During an interview in April that coincided with the Opteron's two-year anniversary, Advanced Micro Devices CEO Hector Ruiz went into a passionate complaint about Intel and its business practices. It was a complaint that Ruiz had been repeating often, particularly since last year. So I interrupted him and asked the question:
If you're so convinced Intel is acting anticompetitively, why don't you complain to the government?
Well, Ruiz said, AMD has been talking to the government. In fact, he told me, the FTC had even approached his company within the past year and asked a lot of questions about Intel. Another investigation was, presumably, in the works.
That sounded like a pretty big story, until I got back to my desk and fielded a call from one of AMD's outside PR consultants, Victoria Esser, who did her best to get the toothpaste back in the tube. She said Ruiz's comments were simply incorrect.
"He overstated," said Esser, who works in the same Glover Park Group consulting firm as former Clinton administration spokesman Joseph Lockhart and former Democratic strategist Carter Eskew. "There is no formal [FTC] investigation. They do talk to [AMD] all the time on a variety of issues."
It doesn't take much to imagine what the "variety of issues" includes, however.
In light of AMD's antitrust lawsuit against Intel, which was filed last week, it's understandable why the FTC would be front and center in Ruiz's thinking. While a private lawsuit in a Delaware court could take years and years to reach an end, AMD could speed up the action and do what former Intel rival Intergraph did in the 1990s: Sue Intel, collect a lot of testimony and evidence during pretrial discovery, wrap it up into a neat package and deliver it to the FTC. During the Intergraph matter, the FTC sued Intel and forced the chip giant into a settlement.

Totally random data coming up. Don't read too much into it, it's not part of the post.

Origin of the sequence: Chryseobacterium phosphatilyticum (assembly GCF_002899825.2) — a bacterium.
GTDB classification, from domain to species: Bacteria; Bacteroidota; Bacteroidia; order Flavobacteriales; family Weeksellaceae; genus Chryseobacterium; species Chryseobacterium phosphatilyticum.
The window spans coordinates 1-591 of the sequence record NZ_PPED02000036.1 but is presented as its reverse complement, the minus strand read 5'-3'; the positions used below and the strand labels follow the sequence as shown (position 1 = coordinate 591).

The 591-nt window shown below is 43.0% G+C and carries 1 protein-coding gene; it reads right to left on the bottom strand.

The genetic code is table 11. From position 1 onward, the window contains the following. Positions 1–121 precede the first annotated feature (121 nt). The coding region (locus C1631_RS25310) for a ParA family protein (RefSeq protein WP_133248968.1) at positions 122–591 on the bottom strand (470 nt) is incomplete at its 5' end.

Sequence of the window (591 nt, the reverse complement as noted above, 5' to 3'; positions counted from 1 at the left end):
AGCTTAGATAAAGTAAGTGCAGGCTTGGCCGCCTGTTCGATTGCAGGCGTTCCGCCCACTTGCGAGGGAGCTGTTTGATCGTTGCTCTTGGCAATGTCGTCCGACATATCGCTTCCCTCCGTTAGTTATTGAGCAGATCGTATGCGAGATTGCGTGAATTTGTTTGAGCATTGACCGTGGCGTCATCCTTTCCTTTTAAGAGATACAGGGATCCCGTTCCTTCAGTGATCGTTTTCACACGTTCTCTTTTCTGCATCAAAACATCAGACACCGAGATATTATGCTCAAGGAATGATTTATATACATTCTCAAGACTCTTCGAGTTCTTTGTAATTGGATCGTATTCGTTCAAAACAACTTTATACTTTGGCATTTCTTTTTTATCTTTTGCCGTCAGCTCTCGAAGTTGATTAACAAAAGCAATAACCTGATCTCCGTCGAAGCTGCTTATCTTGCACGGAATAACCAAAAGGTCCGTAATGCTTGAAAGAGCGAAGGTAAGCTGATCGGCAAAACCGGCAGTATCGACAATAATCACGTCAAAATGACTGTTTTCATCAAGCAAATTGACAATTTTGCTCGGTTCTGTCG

For its part, the FTC responded to what Ruiz said in April by doing what the commission always does: Through a spokesman, it issued a "no comment."
As Intel CEO Paul Otellini noted last week, his company has been down this road before. By most accounts, though, the Intergraph matter left a mark. It brought unneeded bad publicity and legal attention to Intel, not to mention an aggravating FTC case that paralleled it.
Huntsville, Ala.-based Intergraph was also able to claim a series of underdog legal victories against Intel and gain worldwide recognition in the process.
But there's a postscript to the Integraph-Intel fight that Ruiz might want to consider. Despite succeeding in taking on its big rival, Intergraph today finds itself out of the microprocessor business altogether. It's a software and services company.